Despite it being just a few days until Christmas, I've personally come across a higher-than-average number of comments pointing the finger at the "liberal media" — frankly, at this point, that just comes with the job. The New Year's not too far away, and we're still convinced stories are meant to dupe the masses, rather than display the truth. Emotional appeals, rather than cold hard facts.
Emotion and truth are not always opposites.
If we as a country had historically stuck to the cold hard facts, we would know only that there was an economic downturn in the 1930s and a large number of Americans were forced to relocate. That's the Dust Bowl I'm describing by the way. That term, that coined term like any other, calls to mind images we all know quite well — at least I hope we do. And it's the images that are most often called to mind when we think of that stretch of American History.
We think of Dorothea Lange's photo "Migrant Mother." We think of Arthur Rothstein's "Farmer and Sons Walking in Dust Storm." We think of any number of images taken by the photographers hired by the Resettlement Administration, because it isn't the cold hard facts that stick with us. It isn't the cold hard facts that we really have a desire to know.
It's the humanity.
And focusing on facts without focusing on people misses the mark. The photographers who recorded the reality of the Dust Bowl for us knew that. In fact, according to author Timothy Egan, they were told as much before they set out. Egan was one of the many sources interviewed as part of Ken Burns' documentary "The Dust Bowl," and he said Roy Stryker of the Resettlement Administration sent his photographers out with a simple set of instructions.
"He said, 'I want to see their eyes,'" Egan explained in the documentary.
He goes on to say Stryker essentially understood it was the humanity people needed to understand, rather than an abstract concept of poverty somewhere in the ether. That reality captured in the photographs is something outside the realm of cold hard fact yet within the walls of truth that people didn't quite comprehend at the time. Today, we understand it very much. We wonder what the "Migrant Mother" is pondering, with her hand under her chin and her brow furrowed, but we know she's worried — likely about the young children hanging on either shoulder. In my opinion, it's difficult to not understand someone — to not empathize with them on some level — once you've looked them in the eye.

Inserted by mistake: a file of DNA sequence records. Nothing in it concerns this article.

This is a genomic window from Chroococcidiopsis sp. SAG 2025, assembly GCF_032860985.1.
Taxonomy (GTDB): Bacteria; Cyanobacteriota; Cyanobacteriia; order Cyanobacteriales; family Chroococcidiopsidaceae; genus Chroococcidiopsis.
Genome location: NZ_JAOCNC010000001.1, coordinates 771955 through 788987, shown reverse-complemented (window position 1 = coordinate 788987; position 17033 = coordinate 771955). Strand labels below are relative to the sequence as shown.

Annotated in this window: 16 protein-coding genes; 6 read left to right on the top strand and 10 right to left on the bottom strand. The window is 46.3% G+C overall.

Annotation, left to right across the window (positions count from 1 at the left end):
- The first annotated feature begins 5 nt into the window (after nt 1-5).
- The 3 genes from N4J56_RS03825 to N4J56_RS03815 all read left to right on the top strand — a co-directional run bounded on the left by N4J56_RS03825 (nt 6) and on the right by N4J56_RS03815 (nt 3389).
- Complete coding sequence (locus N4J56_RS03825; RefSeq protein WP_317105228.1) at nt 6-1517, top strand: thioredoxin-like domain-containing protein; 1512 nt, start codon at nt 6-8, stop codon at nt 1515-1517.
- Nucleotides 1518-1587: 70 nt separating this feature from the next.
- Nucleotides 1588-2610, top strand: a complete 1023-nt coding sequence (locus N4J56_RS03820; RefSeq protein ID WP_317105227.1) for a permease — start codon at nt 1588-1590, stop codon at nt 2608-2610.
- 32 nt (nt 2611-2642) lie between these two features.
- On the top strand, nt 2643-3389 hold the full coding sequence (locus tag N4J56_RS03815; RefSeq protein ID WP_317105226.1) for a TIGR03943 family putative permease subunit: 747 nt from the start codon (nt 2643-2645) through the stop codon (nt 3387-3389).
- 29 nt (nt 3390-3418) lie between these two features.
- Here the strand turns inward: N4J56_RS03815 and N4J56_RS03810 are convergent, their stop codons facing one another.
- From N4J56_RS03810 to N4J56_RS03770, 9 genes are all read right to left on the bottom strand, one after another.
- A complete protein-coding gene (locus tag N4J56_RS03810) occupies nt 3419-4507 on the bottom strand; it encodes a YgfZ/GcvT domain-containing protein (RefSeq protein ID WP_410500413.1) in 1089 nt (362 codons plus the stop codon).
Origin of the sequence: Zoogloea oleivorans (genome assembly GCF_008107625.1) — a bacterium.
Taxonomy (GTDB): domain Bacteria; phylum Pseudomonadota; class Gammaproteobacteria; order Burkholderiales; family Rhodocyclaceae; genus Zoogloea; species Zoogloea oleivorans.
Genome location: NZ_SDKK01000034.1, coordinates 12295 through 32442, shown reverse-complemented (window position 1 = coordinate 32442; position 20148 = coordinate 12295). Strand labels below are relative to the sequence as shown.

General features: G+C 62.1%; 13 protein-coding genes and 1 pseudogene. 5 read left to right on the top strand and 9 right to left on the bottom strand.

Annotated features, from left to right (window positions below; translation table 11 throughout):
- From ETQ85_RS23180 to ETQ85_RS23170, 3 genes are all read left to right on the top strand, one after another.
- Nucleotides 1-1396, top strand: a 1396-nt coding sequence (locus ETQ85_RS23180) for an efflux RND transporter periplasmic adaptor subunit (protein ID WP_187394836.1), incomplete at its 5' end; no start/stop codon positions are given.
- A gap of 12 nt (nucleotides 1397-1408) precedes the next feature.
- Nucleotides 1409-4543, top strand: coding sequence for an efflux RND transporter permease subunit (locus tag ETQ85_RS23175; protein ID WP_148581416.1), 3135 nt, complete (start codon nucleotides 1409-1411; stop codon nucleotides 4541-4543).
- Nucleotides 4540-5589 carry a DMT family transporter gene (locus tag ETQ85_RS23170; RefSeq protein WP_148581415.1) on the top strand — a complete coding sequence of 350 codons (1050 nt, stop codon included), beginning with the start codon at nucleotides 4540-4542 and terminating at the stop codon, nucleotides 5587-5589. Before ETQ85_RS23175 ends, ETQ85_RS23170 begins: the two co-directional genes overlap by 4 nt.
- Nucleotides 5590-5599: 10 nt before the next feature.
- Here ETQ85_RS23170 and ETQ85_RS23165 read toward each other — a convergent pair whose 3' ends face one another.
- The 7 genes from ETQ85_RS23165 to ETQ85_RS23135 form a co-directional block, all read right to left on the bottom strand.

We don't live in the Dust Bowl any longer, something for which I'm sure we're all thankful, but we have our problems just the same, and we won't overcome them if we don't understand our fellow man. The world is a lot bigger now. Where it was the farmer in need of greener pastures in order to live during the Dust Bowl, it is the migrant and the refugee in need of safety in order to live during our time. The farmer wasn't the focus in the 1930s to build a narrative. The narrative had already been made. The farmer was the focus because it was the reality of life. The photograph that would become known as "Napalm girl" wasn't writing the narrative of the Vietnam War. It was recording it. In kind, the news focuses on stories of migrants, immigrants, refugees, minorities and any other topic concerning people because that is the narrative that's unfolding in front of our eyes.
We can question the motives of the media. That's our right, and no writer, anchor or telecommunications company executive is beyond reproach. That said, to label a focus on the migrant or the refugee as an attempt to color the world blue is to label the stories being told as untrue.
It is to shy away and not meet their gaze or peer into their eyes — to understand.
Of course, with a bigger world, there are more eyes and souls to be seen and understood. Not everyone's story is told, from government figures to processing plant floor workers. But rather than believing such stories should not be told, in truth, that simply means there is more to be understood.
So let me make my plea, when next you come upon the story of a migrant attempting to cross the border in hopes of supporting a family, or a middle-class worker whose manufacturing job was exported to China or a high school student whose teachers and classmates were shot dead, see them as people. See them as neighbors. See them as family.
Look into their eyes and at least attempt to understand.
As a not so up and coming cartoonist, I feel I would be remiss if I didn't at least give a nod to cartoonist Steve Breen, whose work is regularly featured in the San Diego Union Tribune. When I first started regularly checking in on Breen's work, he was working on a series in which he met, talked with and ultimately drew some of the homeless population he met. That effort and emphasis on a group of people who are often overlooked is, I feel, in keeping with the spirit of the photographers in the Dust Bowl days. This week, the Tribune released the second installment of a video series titled "Drawn to American" in which Breen is doing essentially the same thing with those he meets on the other side of the southern border of the U.S.
The stories are moving, but it's the faces that ring true, that make you realize these are not objects or abstract concepts. They are people, and they always have been.